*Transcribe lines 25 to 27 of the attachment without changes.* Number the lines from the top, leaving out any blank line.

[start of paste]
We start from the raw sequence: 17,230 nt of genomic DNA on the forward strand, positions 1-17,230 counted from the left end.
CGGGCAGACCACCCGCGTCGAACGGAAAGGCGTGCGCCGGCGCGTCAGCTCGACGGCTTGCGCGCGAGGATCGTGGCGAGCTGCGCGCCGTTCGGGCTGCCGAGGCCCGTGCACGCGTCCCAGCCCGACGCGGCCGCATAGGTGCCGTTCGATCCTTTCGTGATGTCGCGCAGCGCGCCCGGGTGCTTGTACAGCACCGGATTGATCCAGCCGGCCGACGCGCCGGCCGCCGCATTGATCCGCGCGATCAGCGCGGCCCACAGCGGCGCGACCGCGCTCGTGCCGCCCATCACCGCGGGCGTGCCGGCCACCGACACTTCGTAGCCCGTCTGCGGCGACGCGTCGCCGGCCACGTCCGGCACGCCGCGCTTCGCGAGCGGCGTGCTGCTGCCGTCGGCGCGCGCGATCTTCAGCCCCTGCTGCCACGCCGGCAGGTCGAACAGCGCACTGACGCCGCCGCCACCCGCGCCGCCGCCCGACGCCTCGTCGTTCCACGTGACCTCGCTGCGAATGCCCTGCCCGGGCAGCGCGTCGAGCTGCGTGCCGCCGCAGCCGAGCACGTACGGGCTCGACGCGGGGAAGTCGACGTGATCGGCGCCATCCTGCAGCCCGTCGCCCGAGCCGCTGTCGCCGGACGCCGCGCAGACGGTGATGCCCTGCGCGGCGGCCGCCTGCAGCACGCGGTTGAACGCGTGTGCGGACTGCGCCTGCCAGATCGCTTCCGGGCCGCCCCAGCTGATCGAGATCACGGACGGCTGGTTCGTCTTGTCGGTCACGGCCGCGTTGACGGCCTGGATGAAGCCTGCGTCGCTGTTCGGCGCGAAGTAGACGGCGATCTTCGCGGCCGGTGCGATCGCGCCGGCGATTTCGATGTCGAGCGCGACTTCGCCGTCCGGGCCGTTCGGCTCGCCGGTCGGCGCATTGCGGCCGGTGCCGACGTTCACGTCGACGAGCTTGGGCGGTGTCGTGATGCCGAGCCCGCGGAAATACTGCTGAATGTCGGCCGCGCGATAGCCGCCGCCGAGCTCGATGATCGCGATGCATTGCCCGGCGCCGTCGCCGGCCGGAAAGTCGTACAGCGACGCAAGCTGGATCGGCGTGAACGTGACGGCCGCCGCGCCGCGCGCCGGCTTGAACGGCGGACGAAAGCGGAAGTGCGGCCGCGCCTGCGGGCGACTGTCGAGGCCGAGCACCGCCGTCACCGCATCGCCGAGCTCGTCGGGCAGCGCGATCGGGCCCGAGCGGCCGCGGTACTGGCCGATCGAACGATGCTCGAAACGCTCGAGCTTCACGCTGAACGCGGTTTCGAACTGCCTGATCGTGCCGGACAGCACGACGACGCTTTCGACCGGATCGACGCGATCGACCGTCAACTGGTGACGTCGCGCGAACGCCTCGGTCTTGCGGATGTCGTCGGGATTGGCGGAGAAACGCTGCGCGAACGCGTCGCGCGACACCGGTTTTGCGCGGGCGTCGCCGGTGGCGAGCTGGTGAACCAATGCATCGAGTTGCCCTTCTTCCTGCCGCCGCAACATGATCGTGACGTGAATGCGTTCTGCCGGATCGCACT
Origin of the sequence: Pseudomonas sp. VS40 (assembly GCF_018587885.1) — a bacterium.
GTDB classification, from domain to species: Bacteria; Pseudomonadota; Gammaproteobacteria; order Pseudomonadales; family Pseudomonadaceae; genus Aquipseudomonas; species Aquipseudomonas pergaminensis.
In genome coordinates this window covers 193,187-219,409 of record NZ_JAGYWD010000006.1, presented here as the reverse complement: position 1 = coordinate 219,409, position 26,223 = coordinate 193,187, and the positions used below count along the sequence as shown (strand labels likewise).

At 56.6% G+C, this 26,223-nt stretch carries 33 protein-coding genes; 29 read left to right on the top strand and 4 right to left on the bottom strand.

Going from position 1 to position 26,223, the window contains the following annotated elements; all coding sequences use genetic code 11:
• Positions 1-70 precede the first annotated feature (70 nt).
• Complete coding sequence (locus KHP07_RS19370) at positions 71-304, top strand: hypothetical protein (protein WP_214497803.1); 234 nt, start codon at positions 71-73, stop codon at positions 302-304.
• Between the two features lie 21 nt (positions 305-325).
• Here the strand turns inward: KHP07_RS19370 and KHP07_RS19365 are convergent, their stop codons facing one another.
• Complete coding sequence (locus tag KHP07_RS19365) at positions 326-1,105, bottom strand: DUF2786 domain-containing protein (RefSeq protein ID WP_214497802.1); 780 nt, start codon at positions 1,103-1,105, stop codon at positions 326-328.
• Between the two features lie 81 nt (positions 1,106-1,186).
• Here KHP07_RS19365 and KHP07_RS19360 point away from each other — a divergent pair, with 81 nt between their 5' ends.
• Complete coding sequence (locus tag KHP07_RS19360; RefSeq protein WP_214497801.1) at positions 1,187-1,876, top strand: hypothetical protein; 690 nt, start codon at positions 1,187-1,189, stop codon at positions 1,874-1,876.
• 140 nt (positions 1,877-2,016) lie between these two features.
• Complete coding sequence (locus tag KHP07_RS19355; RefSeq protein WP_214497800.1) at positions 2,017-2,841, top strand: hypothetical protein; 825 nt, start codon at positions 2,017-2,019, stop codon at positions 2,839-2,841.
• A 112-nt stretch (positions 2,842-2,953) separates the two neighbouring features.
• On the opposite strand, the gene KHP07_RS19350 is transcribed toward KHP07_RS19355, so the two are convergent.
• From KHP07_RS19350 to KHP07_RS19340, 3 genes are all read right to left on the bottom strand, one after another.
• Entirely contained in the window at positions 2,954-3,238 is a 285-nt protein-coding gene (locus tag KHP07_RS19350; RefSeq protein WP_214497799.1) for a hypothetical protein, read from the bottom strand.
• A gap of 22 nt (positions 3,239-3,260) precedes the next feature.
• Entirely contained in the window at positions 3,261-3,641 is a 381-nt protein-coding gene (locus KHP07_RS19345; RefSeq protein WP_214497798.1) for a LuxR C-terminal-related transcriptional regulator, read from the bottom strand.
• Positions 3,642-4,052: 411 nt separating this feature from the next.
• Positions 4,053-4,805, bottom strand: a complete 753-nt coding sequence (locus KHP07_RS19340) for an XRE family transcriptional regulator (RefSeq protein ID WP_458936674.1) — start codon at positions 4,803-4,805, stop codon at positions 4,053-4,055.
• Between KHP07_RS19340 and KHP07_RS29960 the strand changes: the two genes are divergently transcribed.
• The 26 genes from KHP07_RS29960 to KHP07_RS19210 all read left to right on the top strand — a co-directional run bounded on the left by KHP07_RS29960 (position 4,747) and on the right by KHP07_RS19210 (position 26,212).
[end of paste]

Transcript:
• Positions 4,053-4,805, bottom strand: a complete 753-nt coding sequence (locus KHP07_RS19340) for an XRE family transcriptional regulator (RefSeq protein ID WP_458936674.1) — start codon at positions 4,803-4,805, stop codon at positions 4,053-4,055.
• Between KHP07_RS19340 and KHP07_RS29960 the strand changes: the two genes are divergently transcribed.
• The 26 genes from KHP07_RS29960 to KHP07_RS19210 all read left to right on the top strand — a co-directional run bounded on the left by KHP07_RS29960 (position 4,747) and on the right by KHP07_RS19210 (position 26,212).